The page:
The appropriate question is not if we can still have an earth, but whether the earth will still have us. Life will continue on earth for billions of years to come, whether or not we are part of that. Even if only a small percentage of total life survives the current mass extinction being perpetuated by humanity, that life will speciate and flourish. During the Paleocene-Eocene Thermal Maximum, when the current dispersement of mammals occured, the earth was 10-20 degrees F hotter than it is today; the world did just fine; large mammals at the time went extinct.
I think that if we were both self-interested and wise, the question we should really ask is: “How can humanity engineer the earth system in such a way that it is possible to perpetuate our species indefinitely?” We are in an accelerating phase of knowledge generation; our survival as a species depends on continueing the generation and implimentation of that scientific knowledge until we find a way of ensconcing ourselves in a way of life that we can maintain. As our population continues to explode, the demands placed on scientists (like myself) for answers increases proportionately. The first step would be to curb the birthrate.
I would hope that the standard of living of the world could be raised to level comparable to the developed world; it has been shown in a few studies that birthrate and income are inversely related. Perhaps this is part of the answer.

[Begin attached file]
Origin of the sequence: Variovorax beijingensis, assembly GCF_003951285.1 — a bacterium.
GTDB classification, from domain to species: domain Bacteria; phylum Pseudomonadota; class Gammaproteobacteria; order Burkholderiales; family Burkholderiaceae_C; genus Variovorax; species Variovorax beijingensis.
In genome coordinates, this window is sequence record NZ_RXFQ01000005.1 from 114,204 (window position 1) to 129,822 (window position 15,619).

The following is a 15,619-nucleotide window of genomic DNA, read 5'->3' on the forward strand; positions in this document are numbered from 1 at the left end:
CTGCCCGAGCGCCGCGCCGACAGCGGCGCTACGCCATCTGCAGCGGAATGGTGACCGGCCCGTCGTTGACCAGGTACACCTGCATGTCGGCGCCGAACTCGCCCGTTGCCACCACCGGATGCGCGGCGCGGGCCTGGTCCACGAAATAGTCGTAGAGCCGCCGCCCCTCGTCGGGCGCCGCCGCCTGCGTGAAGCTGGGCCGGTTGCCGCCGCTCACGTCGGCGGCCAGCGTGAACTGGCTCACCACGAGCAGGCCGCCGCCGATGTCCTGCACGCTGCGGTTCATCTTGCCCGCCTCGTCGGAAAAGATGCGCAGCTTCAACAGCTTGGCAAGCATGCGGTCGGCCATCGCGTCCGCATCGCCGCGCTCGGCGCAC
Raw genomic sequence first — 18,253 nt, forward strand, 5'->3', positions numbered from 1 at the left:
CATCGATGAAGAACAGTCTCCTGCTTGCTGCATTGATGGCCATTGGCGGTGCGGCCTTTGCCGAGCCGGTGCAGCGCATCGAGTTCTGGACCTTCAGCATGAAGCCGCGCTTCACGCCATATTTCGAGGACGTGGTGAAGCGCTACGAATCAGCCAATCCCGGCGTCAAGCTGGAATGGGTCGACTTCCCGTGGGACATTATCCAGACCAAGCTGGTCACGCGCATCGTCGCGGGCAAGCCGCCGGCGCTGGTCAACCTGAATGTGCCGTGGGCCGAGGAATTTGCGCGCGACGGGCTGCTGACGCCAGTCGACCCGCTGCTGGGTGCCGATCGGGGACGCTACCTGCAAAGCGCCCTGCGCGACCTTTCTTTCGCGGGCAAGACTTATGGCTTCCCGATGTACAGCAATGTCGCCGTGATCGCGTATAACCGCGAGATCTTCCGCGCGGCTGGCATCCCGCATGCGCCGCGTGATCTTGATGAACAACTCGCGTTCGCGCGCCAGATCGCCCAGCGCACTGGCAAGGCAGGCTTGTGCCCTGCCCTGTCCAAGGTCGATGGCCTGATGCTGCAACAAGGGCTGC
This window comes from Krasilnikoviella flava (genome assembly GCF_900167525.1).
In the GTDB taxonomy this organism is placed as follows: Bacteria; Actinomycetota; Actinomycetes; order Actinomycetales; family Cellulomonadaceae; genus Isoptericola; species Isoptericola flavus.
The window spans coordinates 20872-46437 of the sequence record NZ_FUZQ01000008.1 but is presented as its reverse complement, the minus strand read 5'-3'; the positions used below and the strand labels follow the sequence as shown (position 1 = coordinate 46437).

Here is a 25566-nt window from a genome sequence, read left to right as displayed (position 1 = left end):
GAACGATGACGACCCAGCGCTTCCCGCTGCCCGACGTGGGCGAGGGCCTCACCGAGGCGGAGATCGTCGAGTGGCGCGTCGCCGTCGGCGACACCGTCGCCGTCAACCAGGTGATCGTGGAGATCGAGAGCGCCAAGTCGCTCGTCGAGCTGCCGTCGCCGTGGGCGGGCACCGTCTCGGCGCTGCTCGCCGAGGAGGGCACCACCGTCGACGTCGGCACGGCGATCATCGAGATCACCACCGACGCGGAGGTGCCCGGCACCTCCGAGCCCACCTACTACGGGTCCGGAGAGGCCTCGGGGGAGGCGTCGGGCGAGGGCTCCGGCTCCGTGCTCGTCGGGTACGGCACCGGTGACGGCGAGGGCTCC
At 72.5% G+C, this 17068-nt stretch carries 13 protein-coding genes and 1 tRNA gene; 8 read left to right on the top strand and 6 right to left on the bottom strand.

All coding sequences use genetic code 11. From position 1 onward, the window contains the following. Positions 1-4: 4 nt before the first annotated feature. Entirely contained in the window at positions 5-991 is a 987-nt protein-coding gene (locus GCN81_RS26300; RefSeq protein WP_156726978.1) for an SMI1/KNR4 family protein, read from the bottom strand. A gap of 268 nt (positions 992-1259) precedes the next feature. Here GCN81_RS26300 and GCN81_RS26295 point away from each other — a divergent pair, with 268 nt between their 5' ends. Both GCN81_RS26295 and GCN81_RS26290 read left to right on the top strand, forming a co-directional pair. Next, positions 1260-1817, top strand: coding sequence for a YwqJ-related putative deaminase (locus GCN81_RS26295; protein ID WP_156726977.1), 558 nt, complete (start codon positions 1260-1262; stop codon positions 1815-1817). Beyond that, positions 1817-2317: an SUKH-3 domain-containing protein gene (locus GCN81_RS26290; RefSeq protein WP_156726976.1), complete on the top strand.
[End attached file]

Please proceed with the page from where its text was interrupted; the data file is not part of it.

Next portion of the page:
The second priority should be to eliminate our reliance upon resources of which there exists only a finite supply. This applies not only to fossil fuels, but also fertilizers and rare earth metals (solar cells) upon which a growing number of the world’s population depend.
The third priority must be thoroughly understanding how we interact with our environment, which will require constant studying, monitoring, experimenting, modeling, and communicating findings. We understood in the 70s that acid rain was an issue, that problem has been reveresed though many marble statues that have stood since antiquity have been damaged; in the 80s we found that the ozone layer was becoming depleted, and that was stabilized though the Eastern Coast of Australia now has the world’s highest incidence of skin cancer. The better monitoring systems we have in place, the better data we have to work with, the clearer the problem becomes and the less severe the consequences and the sooner policy makers can construct regulations to safeguard us all.
We have already harmed many places of the Earth pretty severely. It is best that we make changes immediately. The recent Green Revolution and increased education is helping, but everyone must do their part. If each person did one small thing each day, it would make a huge difference. This could be simple things like recycling, bringing reusable bags to the grocery store and riding a bike to school or work. The Earth is fragile and changes must be made immediately to not only stop the harm we are causing, but to start efforts to repair damange already done.
I don’t think anyone knows for sure. This definitely matters if we are able to change and adapt to our environment. Adapting does not mean surviving day-to-day, but rather surviving as a species for as long as possible. You should really check out the 350 organization. It is really neat and tells us how important it is for us to change. Every individual choice is usually for our own self-interest and that is the problem, the free-rider problem.
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